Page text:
Fractured teeth have been seen in dogs eating bones. Commonly, the fourth premolars, the large upper cheek teeth that do a lot of the grinding of food, are the ones most commonly broken. The fractures occur more frequently when pets eat bones that have the shaft chewed or broken longitudinally; this broken piece of bone can act as a wedge and causes a lateral slab fracture of the fourth premolar. Additionally broken bones can lodge into the hard palate in between the teeth. Removal of this piece of bone would require anesthesia. One suggestion to minimize fractured teeth and lodged bones is to supervised bone chewing by the pet, discarding the bone after the "knuckle" part (the soft part) is chewed off.

It is suggested that feeding raw bones (rather than cooked bones) be fed to dogs and cats. The raw bones are softer than cooked bones and less likely to break apart, causing problems. While raw bones are not as hard as dry bones or cow hooves, there have been reports of dogs that were fed a raw diet similar to the BARF diet, in which it was reported a significantly higher level of tooth fractures than on a "normal" diet.

Other reported problems seen in dogs eating the BARF diet include: eclampsia (low blood calcium following delivery of puppies;) pancreatitis (from eating a lot of fatty bone marrow;) intestinal perforations (punctured holes in the intestines from the sharp edges of the bones;) iron-deficiency anemia associated with puppy deaths; "rage" syndrome in a dog whose rectum whose impacted with small, sharp pieces of bone (the "rage" resolved after the bones were removed and the bones were eliminated from the diet;) straining to defecate due to obstruction by bones; fever and toxemia; and death in pets with deficient immune systems (possibly due to bacterial contamination and toxemia.)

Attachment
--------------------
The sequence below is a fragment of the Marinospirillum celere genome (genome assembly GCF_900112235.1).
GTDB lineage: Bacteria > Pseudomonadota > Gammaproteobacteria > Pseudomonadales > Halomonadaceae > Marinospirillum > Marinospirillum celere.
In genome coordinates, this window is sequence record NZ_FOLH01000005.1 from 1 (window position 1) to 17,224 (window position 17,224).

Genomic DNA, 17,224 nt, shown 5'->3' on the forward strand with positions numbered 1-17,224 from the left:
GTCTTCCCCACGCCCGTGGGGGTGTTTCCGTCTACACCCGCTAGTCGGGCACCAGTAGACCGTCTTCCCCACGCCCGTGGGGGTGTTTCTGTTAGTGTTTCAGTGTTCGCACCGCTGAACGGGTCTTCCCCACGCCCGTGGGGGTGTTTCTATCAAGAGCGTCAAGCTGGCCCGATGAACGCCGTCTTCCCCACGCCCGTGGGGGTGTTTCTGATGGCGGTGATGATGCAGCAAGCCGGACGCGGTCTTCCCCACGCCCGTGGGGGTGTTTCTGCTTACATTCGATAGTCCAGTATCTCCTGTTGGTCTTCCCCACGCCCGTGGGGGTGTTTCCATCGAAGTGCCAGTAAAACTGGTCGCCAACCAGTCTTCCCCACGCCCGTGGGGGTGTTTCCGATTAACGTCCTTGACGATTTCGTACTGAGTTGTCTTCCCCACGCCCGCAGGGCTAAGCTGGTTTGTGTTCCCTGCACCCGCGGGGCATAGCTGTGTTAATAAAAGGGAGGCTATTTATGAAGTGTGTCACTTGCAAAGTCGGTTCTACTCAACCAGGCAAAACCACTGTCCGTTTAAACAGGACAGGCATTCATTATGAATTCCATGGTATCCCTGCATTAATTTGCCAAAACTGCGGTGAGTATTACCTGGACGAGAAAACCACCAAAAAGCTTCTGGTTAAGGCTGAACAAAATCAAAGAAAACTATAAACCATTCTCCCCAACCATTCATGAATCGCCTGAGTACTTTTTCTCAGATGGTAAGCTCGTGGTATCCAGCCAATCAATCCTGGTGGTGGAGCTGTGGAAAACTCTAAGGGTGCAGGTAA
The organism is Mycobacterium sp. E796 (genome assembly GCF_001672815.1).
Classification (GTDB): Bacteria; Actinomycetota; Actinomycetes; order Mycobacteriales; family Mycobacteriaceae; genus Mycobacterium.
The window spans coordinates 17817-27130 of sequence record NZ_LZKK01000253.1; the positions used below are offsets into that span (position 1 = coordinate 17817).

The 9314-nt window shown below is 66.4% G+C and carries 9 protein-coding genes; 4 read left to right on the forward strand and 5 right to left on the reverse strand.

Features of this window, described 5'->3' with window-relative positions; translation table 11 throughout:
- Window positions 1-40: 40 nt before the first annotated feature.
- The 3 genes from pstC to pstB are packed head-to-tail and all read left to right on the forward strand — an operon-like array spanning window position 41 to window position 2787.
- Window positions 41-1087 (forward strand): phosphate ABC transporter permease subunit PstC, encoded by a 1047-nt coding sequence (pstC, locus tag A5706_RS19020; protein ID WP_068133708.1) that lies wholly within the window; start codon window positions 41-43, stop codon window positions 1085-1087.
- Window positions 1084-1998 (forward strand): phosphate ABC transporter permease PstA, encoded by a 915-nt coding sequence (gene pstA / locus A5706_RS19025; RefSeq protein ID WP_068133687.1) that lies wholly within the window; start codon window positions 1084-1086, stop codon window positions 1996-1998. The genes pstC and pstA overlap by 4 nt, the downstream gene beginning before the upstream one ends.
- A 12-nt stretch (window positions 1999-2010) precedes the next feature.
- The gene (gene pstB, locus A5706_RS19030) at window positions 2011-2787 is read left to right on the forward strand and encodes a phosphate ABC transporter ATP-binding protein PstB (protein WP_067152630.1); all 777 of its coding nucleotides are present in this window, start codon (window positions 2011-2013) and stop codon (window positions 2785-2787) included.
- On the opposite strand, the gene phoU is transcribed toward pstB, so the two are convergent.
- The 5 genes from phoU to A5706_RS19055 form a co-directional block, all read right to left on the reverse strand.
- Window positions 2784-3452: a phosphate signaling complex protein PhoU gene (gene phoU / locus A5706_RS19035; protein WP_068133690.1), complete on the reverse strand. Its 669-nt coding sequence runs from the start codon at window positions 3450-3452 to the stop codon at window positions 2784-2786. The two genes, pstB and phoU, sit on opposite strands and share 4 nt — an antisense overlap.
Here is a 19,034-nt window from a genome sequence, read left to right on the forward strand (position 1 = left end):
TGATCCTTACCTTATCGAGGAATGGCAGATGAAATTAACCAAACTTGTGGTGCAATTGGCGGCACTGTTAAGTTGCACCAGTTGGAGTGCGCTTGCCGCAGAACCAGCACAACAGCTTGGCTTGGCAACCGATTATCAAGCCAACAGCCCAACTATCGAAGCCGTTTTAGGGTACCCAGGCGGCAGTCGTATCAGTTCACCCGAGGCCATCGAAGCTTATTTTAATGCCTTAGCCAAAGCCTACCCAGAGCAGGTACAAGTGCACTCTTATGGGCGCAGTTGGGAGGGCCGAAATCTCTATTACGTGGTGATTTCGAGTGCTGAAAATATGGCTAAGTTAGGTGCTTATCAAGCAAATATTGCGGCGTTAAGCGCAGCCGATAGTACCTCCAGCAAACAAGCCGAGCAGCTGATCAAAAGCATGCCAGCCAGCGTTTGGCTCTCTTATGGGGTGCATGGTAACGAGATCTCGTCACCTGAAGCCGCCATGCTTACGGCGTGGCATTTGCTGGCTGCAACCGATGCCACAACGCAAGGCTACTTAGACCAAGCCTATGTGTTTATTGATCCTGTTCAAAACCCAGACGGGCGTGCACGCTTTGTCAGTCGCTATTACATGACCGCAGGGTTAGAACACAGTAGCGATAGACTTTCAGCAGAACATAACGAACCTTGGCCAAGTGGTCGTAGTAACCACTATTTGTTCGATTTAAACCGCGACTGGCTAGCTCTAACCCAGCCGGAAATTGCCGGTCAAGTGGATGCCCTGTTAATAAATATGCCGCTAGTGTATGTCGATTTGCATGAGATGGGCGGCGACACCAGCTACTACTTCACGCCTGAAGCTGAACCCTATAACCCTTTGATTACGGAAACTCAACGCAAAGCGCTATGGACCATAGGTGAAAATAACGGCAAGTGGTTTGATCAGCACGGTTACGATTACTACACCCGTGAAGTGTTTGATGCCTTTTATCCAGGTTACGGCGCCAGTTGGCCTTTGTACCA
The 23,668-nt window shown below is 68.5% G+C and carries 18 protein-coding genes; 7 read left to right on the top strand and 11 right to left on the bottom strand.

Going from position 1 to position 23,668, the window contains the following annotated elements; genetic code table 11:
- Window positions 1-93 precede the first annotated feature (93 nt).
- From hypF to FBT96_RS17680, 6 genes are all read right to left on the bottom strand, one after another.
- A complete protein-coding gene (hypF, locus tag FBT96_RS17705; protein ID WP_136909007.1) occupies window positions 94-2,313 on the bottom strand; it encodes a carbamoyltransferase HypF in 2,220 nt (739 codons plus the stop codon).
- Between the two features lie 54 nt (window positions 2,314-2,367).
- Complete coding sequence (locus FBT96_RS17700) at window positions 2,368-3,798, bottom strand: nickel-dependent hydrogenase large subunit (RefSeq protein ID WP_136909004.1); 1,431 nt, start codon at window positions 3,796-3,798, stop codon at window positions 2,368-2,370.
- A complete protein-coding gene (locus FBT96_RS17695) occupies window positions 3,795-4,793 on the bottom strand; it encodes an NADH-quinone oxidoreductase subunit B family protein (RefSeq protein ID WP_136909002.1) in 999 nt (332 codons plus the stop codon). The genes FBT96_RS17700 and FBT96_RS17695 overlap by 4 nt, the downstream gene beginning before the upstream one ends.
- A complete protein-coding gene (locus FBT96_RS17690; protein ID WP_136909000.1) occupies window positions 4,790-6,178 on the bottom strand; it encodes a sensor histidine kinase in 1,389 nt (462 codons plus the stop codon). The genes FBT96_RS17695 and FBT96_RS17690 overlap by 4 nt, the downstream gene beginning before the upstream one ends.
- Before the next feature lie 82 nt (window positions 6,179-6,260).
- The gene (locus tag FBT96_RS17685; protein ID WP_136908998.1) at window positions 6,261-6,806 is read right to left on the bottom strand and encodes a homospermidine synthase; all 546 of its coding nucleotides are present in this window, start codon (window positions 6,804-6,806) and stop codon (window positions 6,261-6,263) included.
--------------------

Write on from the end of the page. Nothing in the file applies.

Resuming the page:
Conclusion

While some of these concerns are obviously serious health problems, most pet owners report no problems when feeding their pets raw bones and raw diets. It appears that the following cautions are in order to minimize the possibility of any side effects that can occur when feeding bones as part of the BARF diet:

1. Moderation is important; bones should be a small part of the diet, and veterinary supervision is critical in converting a pet to the BARF diet or any diet that is new to the pet.

2. Raw meaty smaller bones (chicken wings and necks) are less likely to cause problems than larger, cooked bones. It appears that most problems occur when meaty bones are not used or when mainly beef bones are used.

3. The diet should be balanced with fibrous vegetables to increase bulk and encourage movement of the bones through the intestinal tract.

While it may seem that the evidence suggests pets should not eat raw meat or bones, that is not necessarily the case. There are anecdotal reports (and some "feeling" among pet owners and holistic veterinarians) that pets eating raw foods look better and are healthier than pets eating cooked foods. There are no real good current studies comparing "health" of pets eating raw versus cooked foods, nor do we have any studies comparing the safety of either diet. From personal experiences most doctors would say that many of their clients feed raw meat and bones and have not reported any problems in their pets.